In: Operations research family planning database project summaries, [compiled by] Population Council. New York, New York, Population Council, 1993 Mar.  p. (DMA-02)Teenage pregnancies have been a major health concern in Dominica. Although fertility rates were declining overall, 26% of all live births in 1984 were to teenagers 19 years old and under, the majority of whom were unmarried. Family planning (FP) services were available on request to teens at most clinics but the Ministry of Health (MOH) initiated plans to make contraception more accessible to this age group by establishing youth clinics in collaboration with the UNFPA and the International Planned Parenthood Federation. Tulane University was asked to design and implement an operations research study to test the feasibility of operating these clinics with the objective of reducing teenage pregnancy by providing sex education and making contraceptives readily available. The project was designed at a cost of US $17,326 to test 2 alternative strategies in 6 communities. One rural and one urban community were assigned to each of 2 treatment groups, and another urban community and rural community formed the control group. Treatment group 1 had a separate youth clinic facility established, open 2 days a week to teen clients. Services provided included family life education, FP counseling, distribution of contraceptive methods, and general health care. Group 2 had youth clinics which operated from the existing health centers, with different hours for the teen clients. In the control group, there were no special services provided for the younger age group, although FP services were provided at the local health center or clinic. Although the 4 clinics were established, there was official reluctance to publicize the fact that contraceptives were among the services available. As a result, the project was terminated early. Using a quasi-experimental design, the study was to be based on pre/post-intervention surveys and the collection of service statistics. The baseline survey indicated that knowledge about the reproductive process was higher among older teens, but 90% of all respondents did not know the most fertile time for a woman. Knowledge of FP methods increased with age among both males and females. Over 90% of all teens knew at least one contraceptive method. 78% of males claimed to have had sex as did 46% of females. The reported use of contraceptives during first sexual encounter was significantly higher for females than males. Over 50% of the males who claimed to have had sex said they disapproved of premarital sex, as did nearly 66% of the females. More than 75% of respondents wanted more information on sexually transmitted diseases and contraceptive methods and thought sex education should be taught in schools.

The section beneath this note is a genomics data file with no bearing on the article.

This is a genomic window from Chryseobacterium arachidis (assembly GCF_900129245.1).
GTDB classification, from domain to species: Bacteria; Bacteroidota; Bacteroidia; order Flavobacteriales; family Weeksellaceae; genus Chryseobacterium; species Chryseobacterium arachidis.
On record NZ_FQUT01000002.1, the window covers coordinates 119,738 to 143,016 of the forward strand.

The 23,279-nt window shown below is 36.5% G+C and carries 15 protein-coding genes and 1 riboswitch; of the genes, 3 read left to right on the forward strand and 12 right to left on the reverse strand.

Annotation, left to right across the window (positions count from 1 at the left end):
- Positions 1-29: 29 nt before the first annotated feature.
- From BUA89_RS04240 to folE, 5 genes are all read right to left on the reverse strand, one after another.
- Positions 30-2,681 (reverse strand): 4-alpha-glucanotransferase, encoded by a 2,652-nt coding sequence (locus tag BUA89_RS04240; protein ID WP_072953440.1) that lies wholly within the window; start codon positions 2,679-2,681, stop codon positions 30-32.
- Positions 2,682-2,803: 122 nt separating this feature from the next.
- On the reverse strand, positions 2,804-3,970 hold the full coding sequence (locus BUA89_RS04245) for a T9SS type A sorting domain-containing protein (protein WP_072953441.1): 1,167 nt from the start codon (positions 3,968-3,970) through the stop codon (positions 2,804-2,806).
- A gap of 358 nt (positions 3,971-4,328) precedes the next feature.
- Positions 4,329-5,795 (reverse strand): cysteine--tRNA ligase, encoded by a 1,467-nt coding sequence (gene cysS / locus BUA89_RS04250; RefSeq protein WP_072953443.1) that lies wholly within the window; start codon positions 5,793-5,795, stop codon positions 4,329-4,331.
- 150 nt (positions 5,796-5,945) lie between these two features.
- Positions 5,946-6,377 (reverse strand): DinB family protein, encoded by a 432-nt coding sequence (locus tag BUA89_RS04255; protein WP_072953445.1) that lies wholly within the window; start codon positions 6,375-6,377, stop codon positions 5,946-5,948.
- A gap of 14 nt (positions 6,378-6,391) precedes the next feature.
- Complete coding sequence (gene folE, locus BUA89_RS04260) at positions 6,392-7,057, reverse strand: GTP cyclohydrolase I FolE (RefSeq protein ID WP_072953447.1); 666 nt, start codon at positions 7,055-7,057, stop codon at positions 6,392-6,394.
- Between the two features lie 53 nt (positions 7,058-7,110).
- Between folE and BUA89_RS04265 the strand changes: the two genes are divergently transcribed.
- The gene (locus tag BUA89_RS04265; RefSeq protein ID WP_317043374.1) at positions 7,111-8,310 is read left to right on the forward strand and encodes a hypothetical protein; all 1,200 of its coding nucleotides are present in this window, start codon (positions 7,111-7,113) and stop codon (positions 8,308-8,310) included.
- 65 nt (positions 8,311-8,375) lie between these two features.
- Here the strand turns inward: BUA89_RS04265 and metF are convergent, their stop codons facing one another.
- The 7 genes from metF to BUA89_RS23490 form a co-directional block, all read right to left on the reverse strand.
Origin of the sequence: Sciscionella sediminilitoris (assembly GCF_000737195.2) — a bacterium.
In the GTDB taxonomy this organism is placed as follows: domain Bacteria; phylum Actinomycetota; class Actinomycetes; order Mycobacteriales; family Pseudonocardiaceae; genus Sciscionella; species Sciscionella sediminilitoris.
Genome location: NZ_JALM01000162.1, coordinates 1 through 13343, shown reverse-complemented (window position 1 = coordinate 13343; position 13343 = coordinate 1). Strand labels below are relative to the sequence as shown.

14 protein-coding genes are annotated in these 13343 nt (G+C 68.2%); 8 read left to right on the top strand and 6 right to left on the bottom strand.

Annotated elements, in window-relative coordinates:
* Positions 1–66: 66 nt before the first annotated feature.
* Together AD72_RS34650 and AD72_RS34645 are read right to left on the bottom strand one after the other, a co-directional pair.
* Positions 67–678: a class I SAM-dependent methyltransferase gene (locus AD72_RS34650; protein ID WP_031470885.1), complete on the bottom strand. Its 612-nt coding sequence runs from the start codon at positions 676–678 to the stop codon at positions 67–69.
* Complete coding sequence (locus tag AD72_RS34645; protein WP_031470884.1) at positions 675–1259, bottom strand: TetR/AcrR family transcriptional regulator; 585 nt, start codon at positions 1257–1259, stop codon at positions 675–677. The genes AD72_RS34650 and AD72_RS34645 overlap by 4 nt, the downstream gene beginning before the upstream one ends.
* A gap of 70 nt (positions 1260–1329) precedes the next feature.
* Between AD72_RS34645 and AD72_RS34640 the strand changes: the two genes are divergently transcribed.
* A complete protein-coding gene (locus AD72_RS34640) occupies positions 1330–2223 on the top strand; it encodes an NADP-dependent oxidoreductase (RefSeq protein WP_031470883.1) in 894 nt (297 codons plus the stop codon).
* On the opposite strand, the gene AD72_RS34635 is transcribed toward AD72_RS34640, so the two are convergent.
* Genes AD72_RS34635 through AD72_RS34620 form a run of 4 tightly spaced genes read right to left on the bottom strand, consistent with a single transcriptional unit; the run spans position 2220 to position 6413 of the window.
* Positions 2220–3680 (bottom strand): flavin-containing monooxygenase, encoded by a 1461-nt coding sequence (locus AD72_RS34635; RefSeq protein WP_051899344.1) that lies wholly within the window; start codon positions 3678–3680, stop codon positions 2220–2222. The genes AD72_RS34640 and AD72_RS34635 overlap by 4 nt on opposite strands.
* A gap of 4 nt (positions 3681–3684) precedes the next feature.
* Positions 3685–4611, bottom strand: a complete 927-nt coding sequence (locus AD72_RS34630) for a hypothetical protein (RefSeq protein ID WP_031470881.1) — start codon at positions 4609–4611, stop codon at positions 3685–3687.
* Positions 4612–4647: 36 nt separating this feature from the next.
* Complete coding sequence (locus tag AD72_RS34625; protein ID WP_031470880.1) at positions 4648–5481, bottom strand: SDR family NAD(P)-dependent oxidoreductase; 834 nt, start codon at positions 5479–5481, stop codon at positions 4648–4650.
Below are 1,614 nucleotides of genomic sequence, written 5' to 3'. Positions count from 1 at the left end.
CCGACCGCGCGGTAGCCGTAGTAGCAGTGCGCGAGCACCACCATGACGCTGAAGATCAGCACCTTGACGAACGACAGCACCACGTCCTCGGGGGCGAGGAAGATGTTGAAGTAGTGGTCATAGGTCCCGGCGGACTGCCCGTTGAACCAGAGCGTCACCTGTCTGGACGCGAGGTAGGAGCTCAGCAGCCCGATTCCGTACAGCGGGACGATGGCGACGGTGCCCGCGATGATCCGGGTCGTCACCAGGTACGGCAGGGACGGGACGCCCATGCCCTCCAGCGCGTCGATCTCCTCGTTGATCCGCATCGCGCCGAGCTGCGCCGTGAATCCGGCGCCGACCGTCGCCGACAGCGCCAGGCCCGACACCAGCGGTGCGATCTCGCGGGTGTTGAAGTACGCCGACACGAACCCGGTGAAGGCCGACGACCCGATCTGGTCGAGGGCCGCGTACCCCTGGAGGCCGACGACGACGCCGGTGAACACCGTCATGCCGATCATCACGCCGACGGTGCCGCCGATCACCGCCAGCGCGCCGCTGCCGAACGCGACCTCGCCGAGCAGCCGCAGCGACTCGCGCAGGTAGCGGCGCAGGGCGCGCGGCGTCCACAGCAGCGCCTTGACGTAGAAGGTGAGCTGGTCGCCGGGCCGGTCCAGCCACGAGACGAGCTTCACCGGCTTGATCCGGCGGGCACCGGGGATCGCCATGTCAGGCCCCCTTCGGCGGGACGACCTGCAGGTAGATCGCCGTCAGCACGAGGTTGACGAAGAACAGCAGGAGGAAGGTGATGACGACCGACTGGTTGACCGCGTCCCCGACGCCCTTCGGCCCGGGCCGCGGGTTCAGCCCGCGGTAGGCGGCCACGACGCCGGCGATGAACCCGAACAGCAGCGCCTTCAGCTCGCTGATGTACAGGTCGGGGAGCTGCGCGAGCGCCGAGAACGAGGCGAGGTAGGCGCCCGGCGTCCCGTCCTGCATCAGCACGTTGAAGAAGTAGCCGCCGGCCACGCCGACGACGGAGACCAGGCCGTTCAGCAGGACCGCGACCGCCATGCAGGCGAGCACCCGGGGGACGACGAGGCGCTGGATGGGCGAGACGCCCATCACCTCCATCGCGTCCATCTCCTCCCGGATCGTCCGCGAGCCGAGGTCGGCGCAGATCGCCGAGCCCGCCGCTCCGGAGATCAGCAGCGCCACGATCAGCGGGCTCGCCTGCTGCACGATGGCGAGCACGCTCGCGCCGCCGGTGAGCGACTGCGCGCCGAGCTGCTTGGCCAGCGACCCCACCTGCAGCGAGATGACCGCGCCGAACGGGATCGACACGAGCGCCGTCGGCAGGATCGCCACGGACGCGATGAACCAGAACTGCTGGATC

Obstetrics and Gynecology. 2002 Jun; 99(6):1100-1112.The objective of this study is to review new evidence regarding 10 controversial issues in the use of contraceptive methods among women with special conditions and to present WHO recommendations derived in part from this evidence. The authors searched MEDLINE and PREMEDLINE databases for English-language articles, published between January 1995 and December 2001, for evidence relevant to 10 key contraceptive method and condition combinations: combined oral contraceptive (OC) use among women with hypertension or headaches, combined OC use for emergency contraception and adverse events, progestogen-only contraception use among young women and among breastfeeding women, tubal sterilization among young women, hormonal contraception and IUD use among women who are HIV positive, have AIDS, or are at high risk of HIV infection. Search terms included: "contraception," "contraceptives, oral," "progestational hormones," "medroxyprogesterone-17" acetate," "norenthindrone," "levonorgestrel," "Norplant," "contraceptives, postcoital," "sterilization, tubal," "IUDs," "hypertension," "stroke," "myocardial infarction," "thrombosis," "headache," "migraine," "adverse effects," "bone mineral density," "breastfeeding," "lactation," "age factors," "regret," and "HIV". From 205 articles, the authors identified 33 studies published in peer-reviewed journals that specifically examined risks of contraceptive use among women with pre-existing conditions. Combined OC users with hypertension appear to be at increased risk of myocardial infarction and stroke relative to users without hypertension. Combined OC users with migraine appear to be at increased risk of stroke relative to non-users with migraine. The evidence for the other eight method and condition combinations was either insufficient to draw conclusions or identified no excess risk. Of the 10 contraceptive method and condition combinations assessed, the evidence supported an increased risk of cardiovascular complications with combined OC use by women with hypertension or migraine. As a new evidence becomes available, assessment of risk and recommendations for use of contraceptive methods can be revised accordingly. (author's)